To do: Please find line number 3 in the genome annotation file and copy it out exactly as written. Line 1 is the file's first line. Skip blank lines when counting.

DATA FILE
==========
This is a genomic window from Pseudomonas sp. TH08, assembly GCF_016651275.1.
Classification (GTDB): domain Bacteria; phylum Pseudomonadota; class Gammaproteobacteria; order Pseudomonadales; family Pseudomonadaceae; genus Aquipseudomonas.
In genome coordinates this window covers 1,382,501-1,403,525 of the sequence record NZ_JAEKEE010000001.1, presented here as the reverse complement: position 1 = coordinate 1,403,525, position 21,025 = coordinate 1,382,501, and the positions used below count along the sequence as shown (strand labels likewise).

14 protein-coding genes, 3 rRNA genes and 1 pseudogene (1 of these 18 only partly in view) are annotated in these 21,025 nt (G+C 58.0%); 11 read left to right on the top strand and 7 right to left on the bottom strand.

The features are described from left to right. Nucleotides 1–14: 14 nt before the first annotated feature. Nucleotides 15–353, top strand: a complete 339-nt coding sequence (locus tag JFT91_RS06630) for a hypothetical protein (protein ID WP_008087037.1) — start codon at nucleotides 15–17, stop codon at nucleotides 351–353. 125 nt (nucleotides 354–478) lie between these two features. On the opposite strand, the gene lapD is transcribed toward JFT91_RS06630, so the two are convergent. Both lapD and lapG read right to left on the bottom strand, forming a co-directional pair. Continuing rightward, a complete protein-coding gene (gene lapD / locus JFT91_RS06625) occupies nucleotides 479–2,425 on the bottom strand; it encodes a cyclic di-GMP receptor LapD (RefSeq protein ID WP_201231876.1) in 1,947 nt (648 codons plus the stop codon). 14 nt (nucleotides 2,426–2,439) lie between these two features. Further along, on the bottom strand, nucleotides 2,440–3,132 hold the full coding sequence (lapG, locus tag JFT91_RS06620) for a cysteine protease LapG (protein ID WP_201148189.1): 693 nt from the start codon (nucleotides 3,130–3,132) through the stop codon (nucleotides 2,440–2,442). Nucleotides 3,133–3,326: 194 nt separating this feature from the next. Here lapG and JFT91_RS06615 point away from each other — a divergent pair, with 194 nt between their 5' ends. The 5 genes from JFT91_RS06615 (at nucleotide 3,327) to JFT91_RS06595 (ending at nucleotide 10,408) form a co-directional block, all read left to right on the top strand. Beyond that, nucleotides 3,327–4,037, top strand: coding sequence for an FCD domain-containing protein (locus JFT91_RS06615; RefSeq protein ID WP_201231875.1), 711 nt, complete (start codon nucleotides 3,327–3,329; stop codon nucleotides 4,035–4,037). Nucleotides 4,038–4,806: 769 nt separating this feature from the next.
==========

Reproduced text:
In genome coordinates this window covers 1,382,501-1,403,525 of the sequence record NZ_JAEKEE010000001.1, presented here as the reverse complement: position 1 = coordinate 1,403,525, position 21,025 = coordinate 1,382,501, and the positions used below count along the sequence as shown (strand labels likewise).